USDCHF Ascending Triangle Forex Breakout – Dec 1, 2014

USDCHF Ascending Triangle Forex Breakout - Dec 1, 2014

USDCHF Ascending Triangle Forex Breakout - Dec 1, 2014

The rejection of the Swiss gold initiative led to a bounce off the bottom of the ascending triangle on USD/CHF’s 4-hour forex chart and possibly an upside forex breakout. Price is now on its way to test the resistance of the chart pattern around the .9700 major psychological mark.

An upside forex breakout could lead to a rally of as much as 300 pips, which is the same height as the chart pattern. However, if the top of the triangle still holds as resistance, price could make another test of the bottom. A downside break might similarly lead to a selloff of roughly 300 pips.

Forex Breakout Setup

The path of least resistance is to the upside though, as the “No” vote on the gold initiative means that the SNB can still afford to ease monetary policy or intervene in the currency market if necessary. Remember that the central bank is inclined to keep the franc weak in order to retain competitiveness in international trade and to ward off deflationary pressures in Switzerland.

Meanwhile, the US dollar is still strongly supported by good fundamentals, especially if this week’s set of reports come in strong. Traders might price in expectations ahead of the NFP release as soon as the leading indicators, such as the ISM PMIs and ADP employment figures are released.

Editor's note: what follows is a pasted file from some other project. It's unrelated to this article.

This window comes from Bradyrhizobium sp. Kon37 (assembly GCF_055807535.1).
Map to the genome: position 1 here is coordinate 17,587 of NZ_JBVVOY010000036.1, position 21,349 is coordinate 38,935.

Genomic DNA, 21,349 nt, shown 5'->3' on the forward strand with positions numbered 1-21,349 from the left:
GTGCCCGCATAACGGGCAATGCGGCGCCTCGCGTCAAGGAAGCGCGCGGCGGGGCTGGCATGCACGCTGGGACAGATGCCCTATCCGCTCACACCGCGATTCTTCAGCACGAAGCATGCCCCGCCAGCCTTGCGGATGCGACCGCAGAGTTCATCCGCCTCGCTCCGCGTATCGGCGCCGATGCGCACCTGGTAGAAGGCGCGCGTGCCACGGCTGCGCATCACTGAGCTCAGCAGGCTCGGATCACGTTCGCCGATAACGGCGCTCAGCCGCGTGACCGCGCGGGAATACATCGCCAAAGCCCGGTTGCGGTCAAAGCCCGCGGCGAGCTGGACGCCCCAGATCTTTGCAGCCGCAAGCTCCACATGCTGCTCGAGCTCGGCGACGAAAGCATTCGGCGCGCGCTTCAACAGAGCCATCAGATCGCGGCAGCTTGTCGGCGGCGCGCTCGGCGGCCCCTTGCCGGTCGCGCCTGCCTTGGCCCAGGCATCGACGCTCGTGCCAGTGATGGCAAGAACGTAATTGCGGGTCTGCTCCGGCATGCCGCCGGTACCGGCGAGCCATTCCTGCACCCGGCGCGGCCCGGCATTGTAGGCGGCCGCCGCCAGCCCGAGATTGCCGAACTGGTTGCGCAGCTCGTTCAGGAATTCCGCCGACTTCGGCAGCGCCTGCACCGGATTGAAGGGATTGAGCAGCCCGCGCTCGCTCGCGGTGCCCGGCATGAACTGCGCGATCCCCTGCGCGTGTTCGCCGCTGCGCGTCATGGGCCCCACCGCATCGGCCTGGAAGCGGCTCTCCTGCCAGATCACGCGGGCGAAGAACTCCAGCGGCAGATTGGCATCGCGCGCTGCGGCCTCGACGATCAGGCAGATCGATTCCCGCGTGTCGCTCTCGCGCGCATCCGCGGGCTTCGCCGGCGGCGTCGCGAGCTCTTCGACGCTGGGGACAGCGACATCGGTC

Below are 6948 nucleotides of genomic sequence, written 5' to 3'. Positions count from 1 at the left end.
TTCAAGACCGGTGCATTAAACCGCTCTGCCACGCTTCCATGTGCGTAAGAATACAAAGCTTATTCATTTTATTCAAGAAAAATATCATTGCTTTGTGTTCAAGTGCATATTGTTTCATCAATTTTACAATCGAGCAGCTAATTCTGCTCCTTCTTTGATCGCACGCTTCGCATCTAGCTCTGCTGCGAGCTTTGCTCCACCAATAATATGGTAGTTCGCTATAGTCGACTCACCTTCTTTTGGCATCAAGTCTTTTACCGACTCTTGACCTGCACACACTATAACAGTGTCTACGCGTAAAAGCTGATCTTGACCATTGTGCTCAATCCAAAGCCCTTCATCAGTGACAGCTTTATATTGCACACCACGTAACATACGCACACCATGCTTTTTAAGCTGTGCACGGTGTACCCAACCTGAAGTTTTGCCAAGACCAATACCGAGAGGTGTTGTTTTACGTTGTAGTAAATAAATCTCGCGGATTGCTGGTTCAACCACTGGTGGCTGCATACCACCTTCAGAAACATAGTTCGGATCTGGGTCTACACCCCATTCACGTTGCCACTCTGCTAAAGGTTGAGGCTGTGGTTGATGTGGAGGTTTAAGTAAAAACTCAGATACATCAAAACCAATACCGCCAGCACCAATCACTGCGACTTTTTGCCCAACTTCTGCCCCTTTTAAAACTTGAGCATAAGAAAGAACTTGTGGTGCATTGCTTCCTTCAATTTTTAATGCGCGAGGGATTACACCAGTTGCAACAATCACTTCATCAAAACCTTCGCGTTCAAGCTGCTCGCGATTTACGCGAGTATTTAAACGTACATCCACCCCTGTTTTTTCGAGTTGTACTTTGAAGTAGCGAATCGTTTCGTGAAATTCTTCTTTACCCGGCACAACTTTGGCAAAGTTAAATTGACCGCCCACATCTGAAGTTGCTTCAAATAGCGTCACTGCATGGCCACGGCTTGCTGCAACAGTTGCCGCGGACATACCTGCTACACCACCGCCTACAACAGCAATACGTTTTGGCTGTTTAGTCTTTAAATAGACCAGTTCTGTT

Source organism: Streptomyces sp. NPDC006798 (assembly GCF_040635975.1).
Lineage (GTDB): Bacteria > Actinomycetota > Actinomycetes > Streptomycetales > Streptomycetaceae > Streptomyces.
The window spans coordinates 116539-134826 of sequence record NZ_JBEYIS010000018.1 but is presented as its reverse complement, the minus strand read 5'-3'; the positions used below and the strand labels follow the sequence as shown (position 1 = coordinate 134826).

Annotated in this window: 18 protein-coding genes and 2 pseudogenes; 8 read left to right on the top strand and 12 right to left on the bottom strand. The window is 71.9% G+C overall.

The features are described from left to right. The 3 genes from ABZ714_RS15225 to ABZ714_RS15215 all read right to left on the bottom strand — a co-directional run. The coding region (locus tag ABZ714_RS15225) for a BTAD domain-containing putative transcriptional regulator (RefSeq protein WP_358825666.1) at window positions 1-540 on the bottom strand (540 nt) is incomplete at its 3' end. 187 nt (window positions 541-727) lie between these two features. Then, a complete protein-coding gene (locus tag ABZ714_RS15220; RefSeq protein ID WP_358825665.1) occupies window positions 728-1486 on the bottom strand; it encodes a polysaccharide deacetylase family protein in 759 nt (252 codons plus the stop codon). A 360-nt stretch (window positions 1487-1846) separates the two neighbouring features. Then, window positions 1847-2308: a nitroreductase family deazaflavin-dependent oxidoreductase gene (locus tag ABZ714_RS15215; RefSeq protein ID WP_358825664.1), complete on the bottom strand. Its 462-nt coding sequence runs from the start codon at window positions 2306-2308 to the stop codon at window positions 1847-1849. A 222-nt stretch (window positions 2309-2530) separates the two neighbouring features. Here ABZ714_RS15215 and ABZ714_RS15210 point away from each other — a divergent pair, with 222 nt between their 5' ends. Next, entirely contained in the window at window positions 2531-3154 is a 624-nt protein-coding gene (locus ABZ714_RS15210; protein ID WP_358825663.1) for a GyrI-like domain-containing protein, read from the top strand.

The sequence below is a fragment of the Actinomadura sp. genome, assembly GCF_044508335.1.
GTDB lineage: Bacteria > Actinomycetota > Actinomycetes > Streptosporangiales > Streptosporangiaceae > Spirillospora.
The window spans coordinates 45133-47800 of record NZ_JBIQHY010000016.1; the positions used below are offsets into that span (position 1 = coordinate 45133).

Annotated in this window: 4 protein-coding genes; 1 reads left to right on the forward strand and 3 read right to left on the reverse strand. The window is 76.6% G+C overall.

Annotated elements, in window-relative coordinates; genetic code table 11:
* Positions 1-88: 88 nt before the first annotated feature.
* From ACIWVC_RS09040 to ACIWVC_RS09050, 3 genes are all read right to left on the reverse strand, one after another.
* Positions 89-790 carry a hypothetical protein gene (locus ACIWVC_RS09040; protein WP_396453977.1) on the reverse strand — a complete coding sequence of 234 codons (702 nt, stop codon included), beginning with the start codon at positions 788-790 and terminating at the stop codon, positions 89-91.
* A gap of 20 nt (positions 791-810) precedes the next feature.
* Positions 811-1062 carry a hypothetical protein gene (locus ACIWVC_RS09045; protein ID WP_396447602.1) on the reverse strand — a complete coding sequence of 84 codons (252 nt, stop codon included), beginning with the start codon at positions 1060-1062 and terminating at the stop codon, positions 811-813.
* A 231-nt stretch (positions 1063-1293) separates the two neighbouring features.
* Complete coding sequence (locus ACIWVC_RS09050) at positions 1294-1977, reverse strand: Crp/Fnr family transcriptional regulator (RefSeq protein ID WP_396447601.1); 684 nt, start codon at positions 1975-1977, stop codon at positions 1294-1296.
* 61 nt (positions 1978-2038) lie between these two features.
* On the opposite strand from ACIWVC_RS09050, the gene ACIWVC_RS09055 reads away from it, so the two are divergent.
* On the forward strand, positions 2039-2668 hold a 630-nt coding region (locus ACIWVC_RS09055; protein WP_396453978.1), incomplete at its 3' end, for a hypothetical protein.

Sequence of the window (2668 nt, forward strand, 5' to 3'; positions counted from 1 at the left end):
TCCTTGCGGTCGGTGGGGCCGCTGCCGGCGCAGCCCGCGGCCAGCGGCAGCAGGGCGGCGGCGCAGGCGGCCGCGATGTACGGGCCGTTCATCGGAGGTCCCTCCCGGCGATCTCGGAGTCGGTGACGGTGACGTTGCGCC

A long order above .9700 could be enough to catch a forex breakout move, with a stop at the .9600 handle and a target of 300 pips. This could yield a 3:1 return on risk for a swing trade, especially if the US reports this week show strong results. The event risks for this forex breakout trade today include the SVME PMI, which is expected to show a slower industry expansion, and the US ISM manufacturing PMI.

To contact the reporter of the story: Samuel Rae at

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Samuel Rae is an active retail trader across a variety of assets, including currencies, stocks and commodities and the author of Diary of a Currency Trader (Harriman House). His personal strategy focuses primarily on classical technical charting patterns with a fundamentally supportive bias, combined with a strict, risk management-driven approach to entries and exits. He is an Economics graduate from Manchester University, UK.